The sound of battle has long gone. But the ghosts remain in Ukraine's Independence Square, where more than two years ago police and protesters clashed for weeks amid acrid black fumes billowing from burning tires.
In Ukraine's Maidan where sniper rounds once cracked, there are now foreign tourists. Where 53 people were slain either with clean shots by expert marksmen or gunned down at closer range by less skillful assassins, there are now snaking lines of school kids visiting from other Ukrainian cities.
The kids listen in various states of indifference or interest to the guides explaining the events that led to the ouster of President Vladimir Putin's satrap Viktor Yanukovych.
That ouster triggered the Russian land-grab of Crimea and what Ukrainian and Western officials say is Moscow-fomented separatism in the country's mainly Russian-speaking eastern region of Donbas.
For all of the calm now in Maidan, Ukrainian officials fear the Kremlin is limbering up for another destabilizing offensive in the east. They say it is part of Moscow's hybrid war involving dirty tricks and misinformation to snap Ukraine back into the Russian orbit and prolong a state of uncertainty to hinder the government in Kyiv from accomplishing the political reforms Maidan protesters demanded.
And tensions are increasing, not only in the Donbas but on the Ukraine-Crimea frontier following the off-and-on closure over the weekend of all three border crossings by Russia. Kyiv accused Moscow on Tuesday of stepping up military activity on the Crimean peninsula that Russia annexed in 2014 within weeks of Yanukovych's fall. More helicopter gunship sorties reportedly are being flown along the border, as well as surveillance drone flights.
Ukraine's general staff is reinforcing units in Kherson, the Ukrainian region bordering Crimea, and residents say they have spotted anti-tank rocket launchers being transported by Ukrainian forces.
The Russians also are building up in Crimea. The deputy chairman of the outlawed Crimean Tatars' Mejlis, or council, Nariman Dzhelalov, wrote on his Facebook page August 7: "Witnesses report that large groups of Russian military hardware have been massed near Armyansk and Dzhankoy [in northern Crimea]."
On Wednesday, Russia's Federal Security Service claimed it had thwarted an armed Ukrainian incursion into Crimea that aimed to sabotage critical infrastructure. The FSB said a Russian soldier and an intelligence employee had been killed in clashes, and a group of Ukrainian saboteurs had been arrested.
That drew a curt denial from Yuriy Tandit, an adviser to Ukraine's security service SSU. "Ukraine is not trying to regain Crimea by force," he said.
The mounting tensions along Ukraine's border with Crimea coincide with a weeks-long uptick in fighting in the Donbas, where a Ukrainian soldier was killed Monday and five others wounded.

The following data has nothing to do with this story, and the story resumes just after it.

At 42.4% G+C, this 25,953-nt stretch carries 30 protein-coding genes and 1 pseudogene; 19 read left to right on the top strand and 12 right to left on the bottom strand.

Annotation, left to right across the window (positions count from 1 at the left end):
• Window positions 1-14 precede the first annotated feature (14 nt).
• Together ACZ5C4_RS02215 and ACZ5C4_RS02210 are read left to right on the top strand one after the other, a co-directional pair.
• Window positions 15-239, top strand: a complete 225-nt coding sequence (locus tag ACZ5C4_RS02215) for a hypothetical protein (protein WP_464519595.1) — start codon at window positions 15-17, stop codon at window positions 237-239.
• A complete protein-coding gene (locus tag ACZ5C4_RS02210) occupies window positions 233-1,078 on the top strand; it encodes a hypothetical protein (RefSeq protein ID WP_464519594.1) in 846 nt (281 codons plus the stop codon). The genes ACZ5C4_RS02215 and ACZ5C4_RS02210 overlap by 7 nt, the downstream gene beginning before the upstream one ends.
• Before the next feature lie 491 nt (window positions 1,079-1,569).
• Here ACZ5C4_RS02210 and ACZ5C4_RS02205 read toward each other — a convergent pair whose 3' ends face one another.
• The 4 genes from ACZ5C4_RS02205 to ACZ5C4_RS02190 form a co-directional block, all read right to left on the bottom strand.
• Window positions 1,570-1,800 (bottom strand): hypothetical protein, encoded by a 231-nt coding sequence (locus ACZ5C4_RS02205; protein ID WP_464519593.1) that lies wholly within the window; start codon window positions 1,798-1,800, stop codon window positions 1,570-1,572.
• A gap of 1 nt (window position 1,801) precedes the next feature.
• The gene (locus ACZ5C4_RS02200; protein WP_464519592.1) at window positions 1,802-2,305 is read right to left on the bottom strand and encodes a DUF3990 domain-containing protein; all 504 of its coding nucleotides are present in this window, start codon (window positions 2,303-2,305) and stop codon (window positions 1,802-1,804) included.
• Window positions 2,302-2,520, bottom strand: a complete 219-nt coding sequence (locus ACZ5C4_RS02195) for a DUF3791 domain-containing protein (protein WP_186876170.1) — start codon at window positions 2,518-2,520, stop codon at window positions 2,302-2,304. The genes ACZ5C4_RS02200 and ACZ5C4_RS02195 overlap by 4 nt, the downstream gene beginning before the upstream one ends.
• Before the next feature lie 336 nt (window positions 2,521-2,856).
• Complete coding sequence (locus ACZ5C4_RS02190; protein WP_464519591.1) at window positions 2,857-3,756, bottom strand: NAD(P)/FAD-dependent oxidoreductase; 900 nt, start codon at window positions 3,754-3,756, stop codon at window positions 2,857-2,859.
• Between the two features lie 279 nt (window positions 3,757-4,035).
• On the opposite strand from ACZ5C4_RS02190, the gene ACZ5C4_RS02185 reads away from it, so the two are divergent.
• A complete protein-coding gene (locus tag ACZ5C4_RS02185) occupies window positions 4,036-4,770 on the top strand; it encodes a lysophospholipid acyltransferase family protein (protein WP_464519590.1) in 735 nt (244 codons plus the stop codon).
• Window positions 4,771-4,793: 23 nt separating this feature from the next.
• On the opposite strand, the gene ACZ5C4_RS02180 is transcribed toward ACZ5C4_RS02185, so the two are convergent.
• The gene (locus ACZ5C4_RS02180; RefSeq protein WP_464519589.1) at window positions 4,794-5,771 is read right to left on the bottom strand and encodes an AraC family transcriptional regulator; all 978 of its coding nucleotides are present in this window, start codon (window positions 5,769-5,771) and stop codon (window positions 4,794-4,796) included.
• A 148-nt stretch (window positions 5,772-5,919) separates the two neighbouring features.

To the outside world, the confrontation in the Donbas is another one of Moscow's "frozen conflicts" subverting former Soviet countries on Russia's periphery, such as Georgia and Moldova, and blocking them from moving on from their Communist pasts — and, in Ukraine's case, from joining Western institutions.
Frozen isn't how it feels for Ukrainians living or fighting in the east more than two years after pro-Moscow separatists seized government buildings in Donetsk and Luhansk, and 18 months since Ukraine and Russia concluded an armistice, known as Minsk 2.
Rising violence, civilian deaths
U.N. officials worry at the rising civilian casualty toll: in June, 57 people were wounded and a dozen killed. Last month, eight civilians were killed and 65 injured.
Monitoring groups suspect the numbers of civilian casualties are higher. July was an especially deadly month for Ukraine's military, with 42 soldiers killed and 181 wounded.
Oleksandr Motuzyanyk, a spokesman for Ukraine's presidential administration, says that from Sunday to Monday, pro-Moscow separatists launched 47 attacks on Ukrainian positions; more than 50 attacks were recorded Monday to Tuesday.
Russian Foreign Minister Sergei Lavrov blamed Ukraine for the jump in fighting, claiming he is "seriously concerned" about the escalating violence.
Some Ukrainian officials worry the increased violence is a prelude to full-scale fighting and the world may be witnessing the start of another land-grab launched by Russia during an Olympics. They point out it was during the Winter Olympics in the southern Russia city of Sochi in 2014 that Putin and his generals planned the annexation of Crimea.
Other analysts and Ukrainian officials suspect what is happening in Donbas is part of a two-year destabilizing pattern that has seen a rise in provocation, only to be followed by a period of quiet. Monitors from the Organization for Security and Cooperation in Europe (OSCE) accuse both sides of violating the cease-fire.
Motuzyanyk told VOA that Kyiv is only responding to Moscow-directed provocation. He says the separatist and Russian forces number 45,000 on Ukrainian territory, a mixture of local recruits, former Russian servicemen and current Russian military.
And he argues the separatists' political leaders are "just puppets and have no say about what happens." He adds, "The military forces are commanded directly by Moscow."
The Ukraine spokesman says, "It is disappointing to see the Russians using heavy artillery again. It is summer now and it easier to move vehicles and to launch military actions. And there is a huge possibility we might see something bigger, but we have large forces along the contact line. And in order to breach it, they would have to amass even more forces."
Both sides appear readying for that "something bigger" by redeploying forces.